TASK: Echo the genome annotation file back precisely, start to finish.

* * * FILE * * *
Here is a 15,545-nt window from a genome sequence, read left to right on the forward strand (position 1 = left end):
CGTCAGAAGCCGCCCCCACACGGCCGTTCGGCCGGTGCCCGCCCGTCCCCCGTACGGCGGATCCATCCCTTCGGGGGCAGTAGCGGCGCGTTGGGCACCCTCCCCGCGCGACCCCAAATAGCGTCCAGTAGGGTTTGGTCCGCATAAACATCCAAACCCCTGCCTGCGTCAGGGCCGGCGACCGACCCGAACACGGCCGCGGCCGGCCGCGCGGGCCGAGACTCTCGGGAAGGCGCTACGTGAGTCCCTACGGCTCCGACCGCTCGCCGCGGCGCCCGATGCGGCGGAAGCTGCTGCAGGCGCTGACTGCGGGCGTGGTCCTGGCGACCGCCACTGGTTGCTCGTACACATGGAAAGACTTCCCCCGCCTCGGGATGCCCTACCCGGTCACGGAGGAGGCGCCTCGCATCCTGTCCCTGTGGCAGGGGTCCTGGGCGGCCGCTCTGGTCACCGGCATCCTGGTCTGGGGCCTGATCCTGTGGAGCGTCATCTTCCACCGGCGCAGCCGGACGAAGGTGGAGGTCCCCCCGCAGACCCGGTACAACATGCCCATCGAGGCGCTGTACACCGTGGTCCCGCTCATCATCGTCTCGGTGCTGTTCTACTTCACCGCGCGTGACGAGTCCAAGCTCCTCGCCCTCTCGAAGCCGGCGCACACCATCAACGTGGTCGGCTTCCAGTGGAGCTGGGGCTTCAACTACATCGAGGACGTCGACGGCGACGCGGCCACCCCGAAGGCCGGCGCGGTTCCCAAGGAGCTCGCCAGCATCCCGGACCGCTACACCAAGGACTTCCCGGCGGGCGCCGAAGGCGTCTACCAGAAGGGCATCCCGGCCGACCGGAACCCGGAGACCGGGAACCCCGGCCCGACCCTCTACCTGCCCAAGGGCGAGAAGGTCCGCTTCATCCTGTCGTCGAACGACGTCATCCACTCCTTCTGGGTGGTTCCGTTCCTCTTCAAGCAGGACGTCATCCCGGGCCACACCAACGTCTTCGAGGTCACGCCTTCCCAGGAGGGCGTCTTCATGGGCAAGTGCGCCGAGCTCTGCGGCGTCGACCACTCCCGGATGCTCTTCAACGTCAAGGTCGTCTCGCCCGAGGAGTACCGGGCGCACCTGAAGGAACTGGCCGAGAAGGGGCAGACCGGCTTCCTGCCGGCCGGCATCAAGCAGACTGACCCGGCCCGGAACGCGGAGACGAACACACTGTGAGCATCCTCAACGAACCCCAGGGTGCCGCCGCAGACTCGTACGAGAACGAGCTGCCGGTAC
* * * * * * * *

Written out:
Here is a 15,545-nt window from a genome sequence, read left to right on the forward strand (position 1 = left end):
CGTCAGAAGCCGCCCCCACACGGCCGTTCGGCCGGTGCCCGCCCGTCCCCCGTACGGCGGATCCATCCCTTCGGGGGCAGTAGCGGCGCGTTGGGCACCCTCCCCGCGCGACCCCAAATAGCGTCCAGTAGGGTTTGGTCCGCATAAACATCCAAACCCCTGCCTGCGTCAGGGCCGGCGACCGACCCGAACACGGCCGCGGCCGGCCGCGCGGGCCGAGACTCTCGGGAAGGCGCTACGTGAGTCCCTACGGCTCCGACCGCTCGCCGCGGCGCCCGATGCGGCGGAAGCTGCTGCAGGCGCTGACTGCGGGCGTGGTCCTGGCGACCGCCACTGGTTGCTCGTACACATGGAAAGACTTCCCCCGCCTCGGGATGCCCTACCCGGTCACGGAGGAGGCGCCTCGCATCCTGTCCCTGTGGCAGGGGTCCTGGGCGGCCGCTCTGGTCACCGGCATCCTGGTCTGGGGCCTGATCCTGTGGAGCGTCATCTTCCACCGGCGCAGCCGGACGAAGGTGGAGGTCCCCCCGCAGACCCGGTACAACATGCCCATCGAGGCGCTGTACACCGTGGTCCCGCTCATCATCGTCTCGGTGCTGTTCTACTTCACCGCGCGTGACGAGTCCAAGCTCCTCGCCCTCTCGAAGCCGGCGCACACCATCAACGTGGTCGGCTTCCAGTGGAGCTGGGGCTTCAACTACATCGAGGACGTCGACGGCGACGCGGCCACCCCGAAGGCCGGCGCGGTTCCCAAGGAGCTCGCCAGCATCCCGGACCGCTACACCAAGGACTTCCCGGCGGGCGCCGAAGGCGTCTACCAGAAGGGCATCCCGGCCGACCGGAACCCGGAGACCGGGAACCCCGGCCCGACCCTCTACCTGCCCAAGGGCGAGAAGGTCCGCTTCATCCTGTCGTCGAACGACGTCATCCACTCCTTCTGGGTGGTTCCGTTCCTCTTCAAGCAGGACGTCATCCCGGGCCACACCAACGTCTTCGAGGTCACGCCTTCCCAGGAGGGCGTCTTCATGGGCAAGTGCGCCGAGCTCTGCGGCGTCGACCACTCCCGGATGCTCTTCAACGTCAAGGTCGTCTCGCCCGAGGAGTACCGGGCGCACCTGAAGGAACTGGCCGAGAAGGGGCAGACCGGCTTCCTGCCGGCCGGCATCAAGCAGACTGACCCGGCCCGGAACGCGGAGACGAACACACTGTGAGCATCCTCAACGAACCCCAGGGTGCCGCCGCAGACTCGTACGAGAACGAGCTGCCGGTAC